Students and parents alike have taken to Twitter and Facebook, airing concerns of overhanded policing in schools. The eight-second video, reportedly taken at Sam Houston High School Tuesday, shows a student lying on a hallway floor, pinned down by officers at her head and feet. The video shows one officer reaching for something from his belt shortly before cutting out - it's unclear what the officer was grabbing.

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Renu Khator: Media "Misled" on UH Housing Plan

Categories: Education

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Senator Whitmire was totally not LOLing.
Toward the end of a thorough ass-chewing via text with Senator John Whitmire over a student housing proposal, UH President Renu Khator did what public officials who screw up have done from time immemorial: she blamed the messenger.

You see, according to Khator's text, the media "misled" people by reporting that the proposal was "a done deal." Maybe the media can be forgiven for interpreting the words "UH Freshmen Will Be Required to Live on Campus Beginning Fall 2015" on an August 15 press release as somehow suggesting that UH freshmen will be required to live on campus beginning in the fall of 2015. We'd link to that press release, but it's no longer on UH's site.

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Accused Atherton Elementary Teachers Want an Apology From Grier; TEA Reviews HISD's Investigation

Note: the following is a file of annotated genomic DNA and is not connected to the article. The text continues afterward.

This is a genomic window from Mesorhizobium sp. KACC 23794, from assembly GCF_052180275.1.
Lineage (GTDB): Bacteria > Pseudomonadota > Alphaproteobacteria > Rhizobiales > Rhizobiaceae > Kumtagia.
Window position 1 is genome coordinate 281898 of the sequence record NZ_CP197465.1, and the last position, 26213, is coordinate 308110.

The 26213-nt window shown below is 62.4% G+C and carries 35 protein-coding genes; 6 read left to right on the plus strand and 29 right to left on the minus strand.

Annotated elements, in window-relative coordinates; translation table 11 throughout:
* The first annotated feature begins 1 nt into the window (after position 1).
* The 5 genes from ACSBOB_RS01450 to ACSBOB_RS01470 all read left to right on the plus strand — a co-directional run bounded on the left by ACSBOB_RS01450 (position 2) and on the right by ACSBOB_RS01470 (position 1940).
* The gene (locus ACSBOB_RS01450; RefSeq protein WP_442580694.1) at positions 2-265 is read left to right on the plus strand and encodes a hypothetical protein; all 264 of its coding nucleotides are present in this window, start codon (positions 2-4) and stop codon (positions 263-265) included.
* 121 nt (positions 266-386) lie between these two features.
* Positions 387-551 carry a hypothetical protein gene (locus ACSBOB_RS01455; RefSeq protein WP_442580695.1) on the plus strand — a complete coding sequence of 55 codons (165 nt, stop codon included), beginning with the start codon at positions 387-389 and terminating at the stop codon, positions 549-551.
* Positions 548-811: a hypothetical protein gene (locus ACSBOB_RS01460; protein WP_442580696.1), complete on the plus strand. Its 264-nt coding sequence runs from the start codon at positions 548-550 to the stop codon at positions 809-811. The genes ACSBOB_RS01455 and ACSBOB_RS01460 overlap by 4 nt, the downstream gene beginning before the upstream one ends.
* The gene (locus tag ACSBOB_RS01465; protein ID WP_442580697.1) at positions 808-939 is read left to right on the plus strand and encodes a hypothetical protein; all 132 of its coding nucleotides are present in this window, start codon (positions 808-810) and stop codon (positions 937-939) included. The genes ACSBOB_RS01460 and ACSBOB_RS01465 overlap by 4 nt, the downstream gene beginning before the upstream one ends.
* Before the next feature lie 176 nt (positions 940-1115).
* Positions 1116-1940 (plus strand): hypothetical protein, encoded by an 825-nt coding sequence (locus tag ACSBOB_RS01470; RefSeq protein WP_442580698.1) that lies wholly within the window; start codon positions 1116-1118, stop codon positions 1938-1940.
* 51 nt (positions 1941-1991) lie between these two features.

Categories: Education

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One teacher has been back at her job since March. Another is ready to settle with Houston ISD for a year's salary and her promise that she will never apply to work for HISD again, according to her attorney Larry Watts.

But the third and fourth teachers originally accused of helping students cheat on tests at Atherton Elementary are more concerned about their good names than money, according to Watts, who, borrowing a line from The Merchant of Venice ("Who steals my purse steals trash ... but he that filches from me my good name ... makes me poor indeed"), vowed Tuesday to continue battling on their behalf and to wrest an apology from HISD Superintendent Terry Grier.

"We want [Grier] to tell the state that we didn't do anything; that your evidence is not good," Wattts said.

"Sherri Jackson has returned to Atherton, Veronica Davis is settling and Reuel Sosa and Jennifer Sterling are fighting it," Watts said. "They don't want money. All it would take is for Grier to admit he was wrong. There was no evidence."


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University of Houston Nixes Mandatory Campus Housing Plan From Agenda UPDATED

Categories: Education

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We actually lived in a Wal-Mart our freshman year.
Updated at the end of this post are some more comments from Sen. Whitmire.

University of Houston officials have suspended their plan requiring freshmen to live on campus after some blowback from Texas Senator John Whitmire.

University officials pulled the proposal from a Board of Regents meeting agenda this week after Whitmire voiced his concern Monday to UH Chancellor and President Renu Khator, the Chron reports.

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Katy ISD Superintendent Calls Anti-Stadium Signs "Bullying at Its Worst"